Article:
To reject something must have a good reason, and this reason will be not universal, but probably personal and temporary: this is modern music IMHO.

Fabio
08-28-2005, 05:01 PM
I studied an interesting method of analysis of the "harmonic groups" (all sounds playing contemporarly, being chords or not doesn't matter), based on the "reduction" technic:
you may keep only different sounds (unisons and octaves are considered repetitions) and transpose all in the same octave. Then you try to reduce the space between sounds, to the lowest interval possible between the lowest and the highest sounds (a 3rd instead of a 6th, a 4th instead of a 5th, etc.), moving the lowest sound to C, and writing the numeric matrix resulting from semitones numeration 1 (C) to 12 (B).

In this way every possible type of chord has his own matrix, disregarding if it's a simple triad or a large cluster.

Somebody knows it? May you help me to find the first creator of this technic?
I don't remember the source, but I learned it from Italians researcher creating modules for mathematic analysis of music, using computer software algorithms and statistics.

It's anyway also a good way to understand the rooth of chords, and select or create set of harmonic rules (e.g. similar matrix have similar sound, different matrix would be more caracterized).

Starting from this method, I developed my own way to write the harmonic structure of atonal works, using numeric relations to keep "free sounds" under control, quickly obtaining the requested effect of variety and density modulation.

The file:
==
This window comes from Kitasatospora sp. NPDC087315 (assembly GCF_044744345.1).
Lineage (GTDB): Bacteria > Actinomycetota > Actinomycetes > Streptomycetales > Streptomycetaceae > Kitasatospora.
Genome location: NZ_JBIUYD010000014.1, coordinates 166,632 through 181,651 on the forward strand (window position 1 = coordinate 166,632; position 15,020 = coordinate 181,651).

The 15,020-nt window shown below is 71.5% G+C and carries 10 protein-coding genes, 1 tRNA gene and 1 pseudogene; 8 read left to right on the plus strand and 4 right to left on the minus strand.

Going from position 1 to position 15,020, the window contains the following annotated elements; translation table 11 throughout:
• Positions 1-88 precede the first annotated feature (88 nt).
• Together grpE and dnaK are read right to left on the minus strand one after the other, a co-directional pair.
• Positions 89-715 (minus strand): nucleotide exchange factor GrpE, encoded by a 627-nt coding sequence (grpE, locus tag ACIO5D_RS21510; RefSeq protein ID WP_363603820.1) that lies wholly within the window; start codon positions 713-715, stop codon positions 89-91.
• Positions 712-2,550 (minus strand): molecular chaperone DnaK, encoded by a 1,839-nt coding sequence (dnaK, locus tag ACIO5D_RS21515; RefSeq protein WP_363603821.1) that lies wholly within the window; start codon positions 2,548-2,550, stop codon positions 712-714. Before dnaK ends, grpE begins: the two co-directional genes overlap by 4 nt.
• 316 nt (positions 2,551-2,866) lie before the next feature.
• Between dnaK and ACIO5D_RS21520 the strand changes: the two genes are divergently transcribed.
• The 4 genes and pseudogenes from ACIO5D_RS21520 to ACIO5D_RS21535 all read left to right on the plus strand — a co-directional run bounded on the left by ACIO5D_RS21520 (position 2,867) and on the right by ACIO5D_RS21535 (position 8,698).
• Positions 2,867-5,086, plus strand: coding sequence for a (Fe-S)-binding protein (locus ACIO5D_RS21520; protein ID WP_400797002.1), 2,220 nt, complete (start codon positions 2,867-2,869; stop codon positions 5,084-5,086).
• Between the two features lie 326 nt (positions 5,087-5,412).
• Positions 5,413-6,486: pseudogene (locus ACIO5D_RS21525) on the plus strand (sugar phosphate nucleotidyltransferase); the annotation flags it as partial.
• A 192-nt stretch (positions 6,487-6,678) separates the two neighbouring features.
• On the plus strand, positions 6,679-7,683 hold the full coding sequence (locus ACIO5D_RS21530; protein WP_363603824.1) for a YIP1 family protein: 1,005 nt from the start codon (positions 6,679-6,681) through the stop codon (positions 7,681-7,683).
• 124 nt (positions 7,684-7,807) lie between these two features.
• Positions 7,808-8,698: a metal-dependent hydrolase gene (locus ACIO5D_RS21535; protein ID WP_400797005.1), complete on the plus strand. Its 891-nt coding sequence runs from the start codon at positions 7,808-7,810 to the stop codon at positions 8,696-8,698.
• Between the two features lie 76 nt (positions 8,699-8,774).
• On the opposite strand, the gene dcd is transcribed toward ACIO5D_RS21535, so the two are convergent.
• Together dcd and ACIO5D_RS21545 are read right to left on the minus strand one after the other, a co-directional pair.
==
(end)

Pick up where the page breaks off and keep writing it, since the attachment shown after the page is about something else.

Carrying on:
jesshmusic
08-28-2005, 05:39 PM
Sounds like Allen Forte's book on Pitch Set Theory.

http://www.amazon.com/exec/obidos/tg/detail/-/0300021208/qid=1125268728/sr=8-2/ref=pd_bbs_2/104-7877185-7645557?v=glance&s=books&n=507846

dpc
08-28-2005, 05:54 PM
This seems like a quite outdated view to me. What we need to break ranks with is any rules whatsoever whether those rules are inclusive or exclusive. Matthew

I suppose this could be done by someone who develops a language where the language itself is the rules i.e. ruled by the conception of the composer.

Rules are not unlike laws however. An architect can not abandon certain laws or rules such as gravity (law) or rules (structure must support under gravity.)

When one is writing with traditional harmony and doesn't observe fundamental rules of construction the structure is weak and collapses to the discerning ear. If the composer is talented and untrained he still may create a solid structure (as an amateur builds a good doorway that stands up.) Analysis after the fact will show that these rules were observed in both the music and doorway whether or not they were taught or followed.

So it depends on what one is building. I hear dreadful uniformed writing by major film composers these days. They should study these rules and weed out these weaknesses. So rules are not inherently bad, it depends on many factors whether they apply or not.

Remember, Schoenberg taught Bach to his illustrious students (Webern, Berg et. al.) for this very reason: sound musical construction based on certain musical principles, laws, and rules.

Fabio
08-28-2005, 06:03 PM
Sounds like Allen Forte's book on Pitch Set Theory.

http://www.amazon.com/exec/obidos/tg/detail/-/0300021208/qid=1125268728/sr=8-2/ref=pd_bbs_2/104-7877185-7645557?v=glance&s=books&n=507846

YES!
I was certain you should understand and remember: it was a computer-aided Italian study, based on some Forte's method concepts.

Thank you Jess!

I will suggest some basic technic with samples, if I will have time to do it... :(